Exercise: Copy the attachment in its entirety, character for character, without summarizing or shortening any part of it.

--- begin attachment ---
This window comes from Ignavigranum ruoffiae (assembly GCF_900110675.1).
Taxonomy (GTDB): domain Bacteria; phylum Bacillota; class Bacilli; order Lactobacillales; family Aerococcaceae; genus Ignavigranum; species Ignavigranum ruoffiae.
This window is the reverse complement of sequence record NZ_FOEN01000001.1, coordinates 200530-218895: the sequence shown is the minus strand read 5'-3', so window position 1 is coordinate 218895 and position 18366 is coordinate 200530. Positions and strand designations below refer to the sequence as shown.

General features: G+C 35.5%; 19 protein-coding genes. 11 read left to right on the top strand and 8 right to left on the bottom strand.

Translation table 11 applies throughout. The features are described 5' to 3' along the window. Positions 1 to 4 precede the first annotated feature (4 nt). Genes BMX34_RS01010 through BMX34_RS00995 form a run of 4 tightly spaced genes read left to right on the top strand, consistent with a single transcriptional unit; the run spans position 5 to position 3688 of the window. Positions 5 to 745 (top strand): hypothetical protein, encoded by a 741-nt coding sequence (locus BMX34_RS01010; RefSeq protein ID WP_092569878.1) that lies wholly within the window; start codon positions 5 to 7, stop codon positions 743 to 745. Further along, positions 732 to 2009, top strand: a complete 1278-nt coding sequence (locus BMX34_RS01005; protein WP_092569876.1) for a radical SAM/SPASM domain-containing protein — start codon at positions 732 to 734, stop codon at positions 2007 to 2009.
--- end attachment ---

This window comes from Ignavigranum ruoffiae (assembly GCF_900110675.1).
Taxonomy (GTDB): domain Bacteria; phylum Bacillota; class Bacilli; order Lactobacillales; family Aerococcaceae; genus Ignavigranum; species Ignavigranum ruoffiae.
This window is the reverse complement of sequence record NZ_FOEN01000001.1, coordinates 200530-218895: the sequence shown is the minus strand read 5'-3', so window position 1 is coordinate 218895 and position 18366 is coordinate 200530. Positions and strand designations below refer to the sequence as shown.

General features: G+C 35.5%; 19 protein-coding genes. 11 read left to right on the top strand and 8 right to left on the bottom strand.

Translation table 11 applies throughout. The features are described 5' to 3' along the window. Positions 1 to 4 precede the first annotated feature (4 nt). Genes BMX34_RS01010 through BMX34_RS00995 form a run of 4 tightly spaced genes read left to right on the top strand, consistent with a single transcriptional unit; the run spans position 5 to position 3688 of the window. Positions 5 to 745 (top strand): hypothetical protein, encoded by a 741-nt coding sequence (locus BMX34_RS01010; RefSeq protein ID WP_092569878.1) that lies wholly within the window; start codon positions 5 to 7, stop codon positions 743 to 745. Further along, positions 732 to 2009, top strand: a complete 1278-nt coding sequence (locus BMX34_RS01005; protein WP_092569876.1) for a radical SAM/SPASM domain-containing protein — start codon at positions 732 to 734, stop codon at positions 2007 to 2009.